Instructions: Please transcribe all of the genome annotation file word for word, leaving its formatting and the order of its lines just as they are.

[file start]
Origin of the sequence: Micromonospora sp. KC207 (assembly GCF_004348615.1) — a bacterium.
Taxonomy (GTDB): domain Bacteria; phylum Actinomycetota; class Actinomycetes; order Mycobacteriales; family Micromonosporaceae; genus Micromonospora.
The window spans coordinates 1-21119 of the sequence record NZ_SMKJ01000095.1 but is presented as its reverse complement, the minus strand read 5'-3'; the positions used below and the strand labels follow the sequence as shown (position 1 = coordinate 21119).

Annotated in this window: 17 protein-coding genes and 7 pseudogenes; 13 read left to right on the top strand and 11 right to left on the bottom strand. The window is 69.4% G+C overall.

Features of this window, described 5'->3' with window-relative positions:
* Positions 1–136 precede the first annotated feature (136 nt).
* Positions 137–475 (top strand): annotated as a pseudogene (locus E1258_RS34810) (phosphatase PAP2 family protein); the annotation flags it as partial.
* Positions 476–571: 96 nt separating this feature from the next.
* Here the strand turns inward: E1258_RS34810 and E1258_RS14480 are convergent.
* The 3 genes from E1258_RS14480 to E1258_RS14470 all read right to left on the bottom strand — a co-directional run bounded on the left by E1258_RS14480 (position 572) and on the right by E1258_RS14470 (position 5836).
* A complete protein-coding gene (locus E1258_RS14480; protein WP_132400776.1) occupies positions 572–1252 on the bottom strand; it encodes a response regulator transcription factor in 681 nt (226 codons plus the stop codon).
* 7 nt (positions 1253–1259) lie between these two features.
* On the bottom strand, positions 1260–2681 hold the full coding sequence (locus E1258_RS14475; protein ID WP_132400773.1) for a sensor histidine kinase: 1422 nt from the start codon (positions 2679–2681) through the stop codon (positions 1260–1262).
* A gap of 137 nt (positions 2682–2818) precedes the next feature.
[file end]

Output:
Origin of the sequence: Micromonospora sp. KC207 (assembly GCF_004348615.1) — a bacterium.
Taxonomy (GTDB): domain Bacteria; phylum Actinomycetota; class Actinomycetes; order Mycobacteriales; family Micromonosporaceae; genus Micromonospora.
The window spans coordinates 1-21119 of the sequence record NZ_SMKJ01000095.1 but is presented as its reverse complement, the minus strand read 5'-3'; the positions used below and the strand labels follow the sequence as shown (position 1 = coordinate 21119).

Annotated in this window: 17 protein-coding genes and 7 pseudogenes; 13 read left to right on the top strand and 11 right to left on the bottom strand. The window is 69.4% G+C overall.

Features of this window, described 5'->3' with window-relative positions:
* Positions 1–136 precede the first annotated feature (136 nt).
* Positions 137–475 (top strand): annotated as a pseudogene (locus E1258_RS34810) (phosphatase PAP2 family protein); the annotation flags it as partial.
* Positions 476–571: 96 nt separating this feature from the next.
* Here the strand turns inward: E1258_RS34810 and E1258_RS14480 are convergent.
* The 3 genes from E1258_RS14480 to E1258_RS14470 all read right to left on the bottom strand — a co-directional run bounded on the left by E1258_RS14480 (position 572) and on the right by E1258_RS14470 (position 5836).
* A complete protein-coding gene (locus E1258_RS14480; protein WP_132400776.1) occupies positions 572–1252 on the bottom strand; it encodes a response regulator transcription factor in 681 nt (226 codons plus the stop codon).
* 7 nt (positions 1253–1259) lie between these two features.
* On the bottom strand, positions 1260–2681 hold the full coding sequence (locus E1258_RS14475; protein ID WP_132400773.1) for a sensor histidine kinase: 1422 nt from the start codon (positions 2679–2681) through the stop codon (positions 1260–1262).
* A gap of 137 nt (positions 2682–2818) precedes the next feature.